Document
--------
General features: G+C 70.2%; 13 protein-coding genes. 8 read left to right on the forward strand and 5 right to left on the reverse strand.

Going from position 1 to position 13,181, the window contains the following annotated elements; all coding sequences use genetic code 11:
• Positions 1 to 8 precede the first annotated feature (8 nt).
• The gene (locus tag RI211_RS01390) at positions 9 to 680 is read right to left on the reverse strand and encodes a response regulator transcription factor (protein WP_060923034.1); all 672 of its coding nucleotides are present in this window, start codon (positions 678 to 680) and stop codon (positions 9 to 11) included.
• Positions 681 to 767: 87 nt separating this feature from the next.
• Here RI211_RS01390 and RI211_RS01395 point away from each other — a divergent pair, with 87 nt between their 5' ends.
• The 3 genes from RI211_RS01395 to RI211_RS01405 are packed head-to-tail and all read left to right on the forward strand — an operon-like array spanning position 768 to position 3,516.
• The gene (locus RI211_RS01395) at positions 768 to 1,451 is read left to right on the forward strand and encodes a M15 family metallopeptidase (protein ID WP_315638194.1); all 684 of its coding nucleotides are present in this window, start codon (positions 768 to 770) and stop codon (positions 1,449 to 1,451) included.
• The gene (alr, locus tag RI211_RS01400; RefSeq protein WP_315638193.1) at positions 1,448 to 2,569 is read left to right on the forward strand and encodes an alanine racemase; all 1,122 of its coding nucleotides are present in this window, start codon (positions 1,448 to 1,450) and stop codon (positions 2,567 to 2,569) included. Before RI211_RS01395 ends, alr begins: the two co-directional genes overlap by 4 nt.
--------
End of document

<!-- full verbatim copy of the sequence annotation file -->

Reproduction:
General features: G+C 70.2%; 13 protein-coding genes. 8 read left to right on the forward strand and 5 right to left on the reverse strand.

Going from position 1 to position 13,181, the window contains the following annotated elements; all coding sequences use genetic code 11:
• Positions 1 to 8 precede the first annotated feature (8 nt).
• The gene (locus tag RI211_RS01390) at positions 9 to 680 is read right to left on the reverse strand and encodes a response regulator transcription factor (protein WP_060923034.1); all 672 of its coding nucleotides are present in this window, start codon (positions 678 to 680) and stop codon (positions 9 to 11) included.
• Positions 681 to 767: 87 nt separating this feature from the next.
• Here RI211_RS01390 and RI211_RS01395 point away from each other — a divergent pair, with 87 nt between their 5' ends.
• The 3 genes from RI211_RS01395 to RI211_RS01405 are packed head-to-tail and all read left to right on the forward strand — an operon-like array spanning position 768 to position 3,516.
• The gene (locus RI211_RS01395) at positions 768 to 1,451 is read left to right on the forward strand and encodes a M15 family metallopeptidase (protein ID WP_315638194.1); all 684 of its coding nucleotides are present in this window, start codon (positions 768 to 770) and stop codon (positions 1,449 to 1,451) included.
• The gene (alr, locus tag RI211_RS01400; RefSeq protein WP_315638193.1) at positions 1,448 to 2,569 is read left to right on the forward strand and encodes an alanine racemase; all 1,122 of its coding nucleotides are present in this window, start codon (positions 1,448 to 1,450) and stop codon (positions 2,567 to 2,569) included. Before RI211_RS01395 ends, alr begins: the two co-directional genes overlap by 4 nt.